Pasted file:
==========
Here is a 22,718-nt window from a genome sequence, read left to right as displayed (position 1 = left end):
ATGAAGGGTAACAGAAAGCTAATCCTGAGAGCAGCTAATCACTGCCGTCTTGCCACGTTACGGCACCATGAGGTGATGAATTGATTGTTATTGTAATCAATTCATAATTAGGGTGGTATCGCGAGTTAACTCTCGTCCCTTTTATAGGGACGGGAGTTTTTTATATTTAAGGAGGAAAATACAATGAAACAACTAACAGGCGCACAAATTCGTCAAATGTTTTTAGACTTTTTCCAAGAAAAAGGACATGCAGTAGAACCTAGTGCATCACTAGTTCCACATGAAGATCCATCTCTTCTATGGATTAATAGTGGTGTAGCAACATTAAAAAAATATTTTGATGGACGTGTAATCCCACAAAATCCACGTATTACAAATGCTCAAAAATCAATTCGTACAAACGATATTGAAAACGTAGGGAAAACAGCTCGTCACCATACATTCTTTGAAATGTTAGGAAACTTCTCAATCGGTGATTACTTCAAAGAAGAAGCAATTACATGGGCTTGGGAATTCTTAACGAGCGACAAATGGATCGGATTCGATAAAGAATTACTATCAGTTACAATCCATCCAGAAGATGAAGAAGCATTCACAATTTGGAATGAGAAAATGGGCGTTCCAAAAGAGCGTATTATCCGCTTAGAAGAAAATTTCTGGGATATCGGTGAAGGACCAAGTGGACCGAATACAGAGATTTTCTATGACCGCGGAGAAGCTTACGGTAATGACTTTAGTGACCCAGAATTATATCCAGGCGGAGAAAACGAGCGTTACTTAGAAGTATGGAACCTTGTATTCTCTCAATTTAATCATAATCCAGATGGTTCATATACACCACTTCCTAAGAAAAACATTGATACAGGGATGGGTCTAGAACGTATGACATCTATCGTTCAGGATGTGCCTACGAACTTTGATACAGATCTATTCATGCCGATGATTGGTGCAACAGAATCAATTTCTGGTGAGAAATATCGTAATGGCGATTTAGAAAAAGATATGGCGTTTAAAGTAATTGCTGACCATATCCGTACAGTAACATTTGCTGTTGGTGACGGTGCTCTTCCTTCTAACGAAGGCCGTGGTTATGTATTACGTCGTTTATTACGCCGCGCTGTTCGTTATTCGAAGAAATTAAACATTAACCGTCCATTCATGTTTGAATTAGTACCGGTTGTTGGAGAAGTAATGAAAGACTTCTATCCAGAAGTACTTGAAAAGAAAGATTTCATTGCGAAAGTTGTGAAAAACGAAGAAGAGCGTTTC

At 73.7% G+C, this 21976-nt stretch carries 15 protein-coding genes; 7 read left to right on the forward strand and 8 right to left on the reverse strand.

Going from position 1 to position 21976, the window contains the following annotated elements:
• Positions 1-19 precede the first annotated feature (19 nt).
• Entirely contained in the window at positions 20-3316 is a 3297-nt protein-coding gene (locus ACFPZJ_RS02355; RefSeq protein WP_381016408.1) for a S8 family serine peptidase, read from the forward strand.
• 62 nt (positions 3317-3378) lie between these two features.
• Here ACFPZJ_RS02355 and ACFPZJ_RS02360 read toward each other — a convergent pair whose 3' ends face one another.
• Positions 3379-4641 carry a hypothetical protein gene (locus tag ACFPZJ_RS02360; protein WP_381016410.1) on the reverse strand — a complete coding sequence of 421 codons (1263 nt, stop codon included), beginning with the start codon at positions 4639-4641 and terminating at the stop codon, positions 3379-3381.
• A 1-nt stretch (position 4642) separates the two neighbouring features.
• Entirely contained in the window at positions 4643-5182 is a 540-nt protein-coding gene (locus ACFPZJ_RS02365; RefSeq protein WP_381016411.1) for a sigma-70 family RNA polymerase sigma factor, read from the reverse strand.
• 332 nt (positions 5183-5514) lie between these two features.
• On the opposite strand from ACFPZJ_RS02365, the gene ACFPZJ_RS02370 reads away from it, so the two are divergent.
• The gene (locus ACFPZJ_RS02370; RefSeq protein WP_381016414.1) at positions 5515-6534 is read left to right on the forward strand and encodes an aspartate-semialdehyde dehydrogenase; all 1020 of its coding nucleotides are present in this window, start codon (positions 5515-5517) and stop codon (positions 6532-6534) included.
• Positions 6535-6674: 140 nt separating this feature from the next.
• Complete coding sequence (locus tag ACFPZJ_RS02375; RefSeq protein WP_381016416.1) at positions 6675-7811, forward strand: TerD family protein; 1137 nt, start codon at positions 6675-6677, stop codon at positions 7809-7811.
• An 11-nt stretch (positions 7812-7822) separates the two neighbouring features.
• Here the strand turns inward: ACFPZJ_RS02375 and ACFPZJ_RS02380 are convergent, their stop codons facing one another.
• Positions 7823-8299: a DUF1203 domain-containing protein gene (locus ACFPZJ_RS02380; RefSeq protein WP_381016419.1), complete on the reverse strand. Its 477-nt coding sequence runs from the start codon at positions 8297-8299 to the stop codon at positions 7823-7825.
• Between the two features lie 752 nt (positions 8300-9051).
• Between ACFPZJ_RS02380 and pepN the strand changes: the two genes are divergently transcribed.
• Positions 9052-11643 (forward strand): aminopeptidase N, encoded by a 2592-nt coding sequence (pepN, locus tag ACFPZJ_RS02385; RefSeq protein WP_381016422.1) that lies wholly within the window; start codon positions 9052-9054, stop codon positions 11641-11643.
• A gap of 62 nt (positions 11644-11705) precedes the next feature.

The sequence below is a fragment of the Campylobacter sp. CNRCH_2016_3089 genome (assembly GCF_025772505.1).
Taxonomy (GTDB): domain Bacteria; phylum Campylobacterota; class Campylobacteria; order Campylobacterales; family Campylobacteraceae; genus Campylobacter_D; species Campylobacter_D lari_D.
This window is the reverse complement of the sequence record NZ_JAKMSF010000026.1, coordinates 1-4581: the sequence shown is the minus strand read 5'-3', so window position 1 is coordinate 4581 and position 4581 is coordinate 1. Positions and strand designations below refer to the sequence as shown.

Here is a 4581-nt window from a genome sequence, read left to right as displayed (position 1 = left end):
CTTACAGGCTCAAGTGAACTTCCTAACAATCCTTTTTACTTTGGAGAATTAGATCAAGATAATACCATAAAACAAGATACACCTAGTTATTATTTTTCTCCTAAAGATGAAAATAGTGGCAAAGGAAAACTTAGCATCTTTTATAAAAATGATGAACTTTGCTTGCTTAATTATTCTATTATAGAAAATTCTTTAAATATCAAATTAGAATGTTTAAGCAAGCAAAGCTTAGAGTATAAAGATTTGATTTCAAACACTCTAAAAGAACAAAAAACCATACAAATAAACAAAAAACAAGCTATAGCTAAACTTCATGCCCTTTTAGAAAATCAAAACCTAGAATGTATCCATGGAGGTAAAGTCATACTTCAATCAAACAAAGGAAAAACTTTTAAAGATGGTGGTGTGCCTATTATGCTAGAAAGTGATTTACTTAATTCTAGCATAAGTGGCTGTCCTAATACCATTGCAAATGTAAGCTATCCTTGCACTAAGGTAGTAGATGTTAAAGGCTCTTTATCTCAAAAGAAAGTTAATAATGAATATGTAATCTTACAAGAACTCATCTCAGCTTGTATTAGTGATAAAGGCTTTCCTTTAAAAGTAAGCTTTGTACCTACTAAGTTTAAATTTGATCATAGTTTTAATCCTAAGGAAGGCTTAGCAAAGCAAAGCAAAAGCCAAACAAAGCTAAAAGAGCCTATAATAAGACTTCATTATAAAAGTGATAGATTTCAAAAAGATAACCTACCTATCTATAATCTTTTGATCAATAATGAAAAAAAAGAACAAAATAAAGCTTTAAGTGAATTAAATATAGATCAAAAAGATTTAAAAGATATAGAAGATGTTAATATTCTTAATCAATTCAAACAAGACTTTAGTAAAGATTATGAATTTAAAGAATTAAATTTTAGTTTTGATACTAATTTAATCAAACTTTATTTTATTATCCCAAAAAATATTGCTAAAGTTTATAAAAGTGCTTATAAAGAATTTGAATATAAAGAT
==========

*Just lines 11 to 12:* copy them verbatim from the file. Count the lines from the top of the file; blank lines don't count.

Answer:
• Entirely contained in the window at positions 4643-5182 is a 540-nt protein-coding gene (locus ACFPZJ_RS02365; RefSeq protein WP_381016411.1) for a sigma-70 family RNA polymerase sigma factor, read from the reverse strand.
• 332 nt (positions 5183-5514) lie between these two features.